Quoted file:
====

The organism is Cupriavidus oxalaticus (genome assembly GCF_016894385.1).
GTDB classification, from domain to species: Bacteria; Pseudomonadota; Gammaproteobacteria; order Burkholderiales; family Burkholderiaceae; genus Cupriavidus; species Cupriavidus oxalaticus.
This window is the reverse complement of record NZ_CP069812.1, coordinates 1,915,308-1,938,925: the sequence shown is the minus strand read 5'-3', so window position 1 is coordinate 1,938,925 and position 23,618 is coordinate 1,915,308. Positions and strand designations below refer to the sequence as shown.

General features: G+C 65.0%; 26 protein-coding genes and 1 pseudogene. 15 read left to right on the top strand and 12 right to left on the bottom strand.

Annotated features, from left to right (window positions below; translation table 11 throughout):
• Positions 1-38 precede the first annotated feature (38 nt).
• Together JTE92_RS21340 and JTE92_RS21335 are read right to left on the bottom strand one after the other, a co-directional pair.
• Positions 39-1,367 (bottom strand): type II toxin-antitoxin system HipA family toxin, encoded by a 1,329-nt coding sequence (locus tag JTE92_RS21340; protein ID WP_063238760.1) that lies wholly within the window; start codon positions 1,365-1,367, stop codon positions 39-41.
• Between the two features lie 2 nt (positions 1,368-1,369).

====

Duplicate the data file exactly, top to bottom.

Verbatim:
The organism is Cupriavidus oxalaticus (genome assembly GCF_016894385.1).
GTDB classification, from domain to species: Bacteria; Pseudomonadota; Gammaproteobacteria; order Burkholderiales; family Burkholderiaceae; genus Cupriavidus; species Cupriavidus oxalaticus.
This window is the reverse complement of record NZ_CP069812.1, coordinates 1,915,308-1,938,925: the sequence shown is the minus strand read 5'-3', so window position 1 is coordinate 1,938,925 and position 23,618 is coordinate 1,915,308. Positions and strand designations below refer to the sequence as shown.

General features: G+C 65.0%; 26 protein-coding genes and 1 pseudogene. 15 read left to right on the top strand and 12 right to left on the bottom strand.

Annotated features, from left to right (window positions below; translation table 11 throughout):
• Positions 1-38 precede the first annotated feature (38 nt).
• Together JTE92_RS21340 and JTE92_RS21335 are read right to left on the bottom strand one after the other, a co-directional pair.
• Positions 39-1,367 (bottom strand): type II toxin-antitoxin system HipA family toxin, encoded by a 1,329-nt coding sequence (locus tag JTE92_RS21340; protein ID WP_063238760.1) that lies wholly within the window; start codon positions 1,365-1,367, stop codon positions 39-41.
• Between the two features lie 2 nt (positions 1,368-1,369).